Parliament began its moment of silence at 9:33 a.m., honoring the shoulder number of the slain officer, Keith Palmer, a 15-year veteran of the Metropolitan Police and a former soldier. Then Parliament, which was locked down after the attack, returned to business — a counter to those who had attacked British democracy.
In 1,000-year-old Westminster Hall, the oldest part of Parliament’s buildings, politicians, journalists and parliamentary staff lined up to sign a book of condolences for the victims. Among them was a uniformed policeman, who wrote: “Keith, my friend, will miss you.”
IS has called on its supporters to carry out attacks against citizens of the U.S.-led coalition that has been targeting the group since 2014. IS, which has been responsible for numerous bloody attacks around the globe, also has previously claimed certain attacks in a show of opportunism.
Meanwhile, Poland’s prime minister suggested a link between the European Union’s migration policies and terrorism — and used the London attack to make her point, even though the identity of the attacker had not been released.
Beata Szydlo spoke just hours before police announced the identity of the attacker, who was British-born. Szydlo said on TVN24: “I often hear in Europe, in the EU: Let’s not link the migration policy with terrorism, but it’s impossible not to link them.” Poland’s nationalist government is at odds with the EU on a number of issues including migration.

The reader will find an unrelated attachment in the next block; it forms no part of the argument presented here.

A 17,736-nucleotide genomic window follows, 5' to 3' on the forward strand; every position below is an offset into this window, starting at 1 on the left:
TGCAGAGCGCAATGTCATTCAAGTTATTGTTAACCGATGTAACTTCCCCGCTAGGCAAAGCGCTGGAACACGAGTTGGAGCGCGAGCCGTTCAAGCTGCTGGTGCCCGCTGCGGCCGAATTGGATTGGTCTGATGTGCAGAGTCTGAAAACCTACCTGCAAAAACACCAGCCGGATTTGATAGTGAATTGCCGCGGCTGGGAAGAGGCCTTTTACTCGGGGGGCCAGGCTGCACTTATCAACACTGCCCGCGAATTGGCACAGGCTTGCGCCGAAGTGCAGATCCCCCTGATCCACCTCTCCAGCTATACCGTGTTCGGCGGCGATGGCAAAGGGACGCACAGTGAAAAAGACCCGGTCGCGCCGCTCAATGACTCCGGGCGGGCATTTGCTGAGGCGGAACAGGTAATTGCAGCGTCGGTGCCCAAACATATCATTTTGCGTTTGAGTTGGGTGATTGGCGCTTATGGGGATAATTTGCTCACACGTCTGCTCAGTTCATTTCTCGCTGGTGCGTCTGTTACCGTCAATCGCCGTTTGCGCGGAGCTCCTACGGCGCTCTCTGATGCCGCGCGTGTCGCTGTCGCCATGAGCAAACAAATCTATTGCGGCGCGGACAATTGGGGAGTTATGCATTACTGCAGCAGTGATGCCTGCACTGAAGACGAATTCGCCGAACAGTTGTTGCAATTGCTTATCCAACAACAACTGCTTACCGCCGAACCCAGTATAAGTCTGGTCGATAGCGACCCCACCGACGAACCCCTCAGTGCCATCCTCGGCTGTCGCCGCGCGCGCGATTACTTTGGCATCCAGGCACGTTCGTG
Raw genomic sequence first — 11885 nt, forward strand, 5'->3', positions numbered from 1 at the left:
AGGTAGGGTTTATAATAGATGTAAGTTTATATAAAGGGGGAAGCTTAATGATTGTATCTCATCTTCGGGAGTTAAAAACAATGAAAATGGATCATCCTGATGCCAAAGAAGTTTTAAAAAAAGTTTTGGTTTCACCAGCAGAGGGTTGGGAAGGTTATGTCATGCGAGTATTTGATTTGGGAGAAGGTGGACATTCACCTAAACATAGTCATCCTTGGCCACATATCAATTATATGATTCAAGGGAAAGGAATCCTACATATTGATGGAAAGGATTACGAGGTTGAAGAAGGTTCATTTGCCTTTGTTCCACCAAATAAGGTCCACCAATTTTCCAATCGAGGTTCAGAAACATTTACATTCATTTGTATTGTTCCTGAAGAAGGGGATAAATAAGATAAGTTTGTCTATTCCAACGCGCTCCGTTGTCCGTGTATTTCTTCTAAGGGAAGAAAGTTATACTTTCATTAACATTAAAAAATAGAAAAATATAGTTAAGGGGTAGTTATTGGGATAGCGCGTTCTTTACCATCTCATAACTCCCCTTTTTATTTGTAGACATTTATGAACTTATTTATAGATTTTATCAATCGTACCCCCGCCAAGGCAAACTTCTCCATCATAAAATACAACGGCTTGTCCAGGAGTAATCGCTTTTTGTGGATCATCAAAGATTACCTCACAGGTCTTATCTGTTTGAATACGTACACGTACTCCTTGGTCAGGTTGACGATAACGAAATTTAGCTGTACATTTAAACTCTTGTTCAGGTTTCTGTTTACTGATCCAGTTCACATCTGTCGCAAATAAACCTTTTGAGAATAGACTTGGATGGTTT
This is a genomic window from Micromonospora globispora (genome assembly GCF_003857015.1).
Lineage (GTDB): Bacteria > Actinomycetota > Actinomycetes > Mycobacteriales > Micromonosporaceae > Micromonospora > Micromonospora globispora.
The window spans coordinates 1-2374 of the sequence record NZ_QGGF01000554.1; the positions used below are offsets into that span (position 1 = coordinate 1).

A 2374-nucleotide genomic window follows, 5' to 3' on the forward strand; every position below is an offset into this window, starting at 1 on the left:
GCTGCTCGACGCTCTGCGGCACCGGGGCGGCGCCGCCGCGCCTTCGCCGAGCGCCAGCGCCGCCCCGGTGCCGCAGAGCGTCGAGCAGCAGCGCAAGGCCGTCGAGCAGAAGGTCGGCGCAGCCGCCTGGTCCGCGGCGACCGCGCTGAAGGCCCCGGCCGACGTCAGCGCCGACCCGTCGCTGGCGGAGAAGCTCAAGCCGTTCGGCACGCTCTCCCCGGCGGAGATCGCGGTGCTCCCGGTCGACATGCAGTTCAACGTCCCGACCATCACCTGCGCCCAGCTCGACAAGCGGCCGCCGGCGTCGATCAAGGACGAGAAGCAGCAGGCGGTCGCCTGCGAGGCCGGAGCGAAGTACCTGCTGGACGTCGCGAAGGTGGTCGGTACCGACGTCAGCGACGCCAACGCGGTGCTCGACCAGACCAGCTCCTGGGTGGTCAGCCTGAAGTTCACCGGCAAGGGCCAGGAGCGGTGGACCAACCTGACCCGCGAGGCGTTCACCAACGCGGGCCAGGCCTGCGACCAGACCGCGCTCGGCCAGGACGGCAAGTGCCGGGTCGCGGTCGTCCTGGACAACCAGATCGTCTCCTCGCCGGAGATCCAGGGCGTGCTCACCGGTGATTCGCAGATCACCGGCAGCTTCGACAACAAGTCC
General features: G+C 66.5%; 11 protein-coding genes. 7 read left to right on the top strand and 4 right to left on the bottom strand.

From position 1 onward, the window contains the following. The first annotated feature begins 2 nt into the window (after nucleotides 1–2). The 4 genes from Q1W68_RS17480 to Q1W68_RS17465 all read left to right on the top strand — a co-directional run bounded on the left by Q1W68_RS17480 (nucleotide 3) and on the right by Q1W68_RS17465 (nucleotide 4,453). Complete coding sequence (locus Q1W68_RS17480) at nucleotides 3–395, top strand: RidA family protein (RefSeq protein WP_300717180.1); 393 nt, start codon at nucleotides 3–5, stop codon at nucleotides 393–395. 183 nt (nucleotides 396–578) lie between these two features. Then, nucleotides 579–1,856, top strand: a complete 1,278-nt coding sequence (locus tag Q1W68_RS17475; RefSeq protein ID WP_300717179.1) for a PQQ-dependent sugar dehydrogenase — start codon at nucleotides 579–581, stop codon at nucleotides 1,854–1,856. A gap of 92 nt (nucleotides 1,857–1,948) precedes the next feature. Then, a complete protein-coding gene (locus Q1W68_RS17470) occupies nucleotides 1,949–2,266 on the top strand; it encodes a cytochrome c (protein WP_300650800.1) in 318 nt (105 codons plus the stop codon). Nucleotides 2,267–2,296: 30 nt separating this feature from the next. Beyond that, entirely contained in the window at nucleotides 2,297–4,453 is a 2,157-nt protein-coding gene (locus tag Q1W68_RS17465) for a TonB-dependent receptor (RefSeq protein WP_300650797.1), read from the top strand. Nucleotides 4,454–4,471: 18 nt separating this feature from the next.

The world’s largest body of Islamic nations and the Saudi king have condemned the attack in London, saying they reject such acts of terrorism. Yousef Bin Ahmad Al-Othaimeen, who heads the Saudi-headquartered organization, said acts of terrorism contradict the fundamentals of Islam. The OIC is comprised of 57 Muslim-majority countries from around the world.
Meanwhile, the six-nation Gulf Cooperation Council, which includes Saudi Arabia, the United Arab Emirates, Qatar, Kuwait, Bahrain and Oman, described the attack as “a terrible crime that is incompatible with all values and principles of humanity.”
The Saudi Press Agency reported that Saudi Arabia’s King Salman sent a cable of condolences to May in which he said the kingdom “strongly condemns this terrorist act.” London is a popular destination for thousands of Saudi and Arab Gulf tourists.
On Wednesday night, the Trump administration released a statement saying President Donald Trump spoke with May to offer his condolences.
“President Donald J. Trump spoke today with Prime Minister Theresa May of the United Kingdom to offer his condolences on today’s terror attack in London and his praise for the effective response of security forces and first responders,” the statement read. “He pledged the full cooperation and support of the United States Government in responding to the attack and bringing those responsible to justice.”
Former President Barack Obama took to Twitter to offer his condolences on Thursday: “My heart goes out to the victims and their families in London. No act of terror can shake the strength and resilience of our British ally.”
March 23, 12:20 a.m. ET: Updated with attacker’s identity.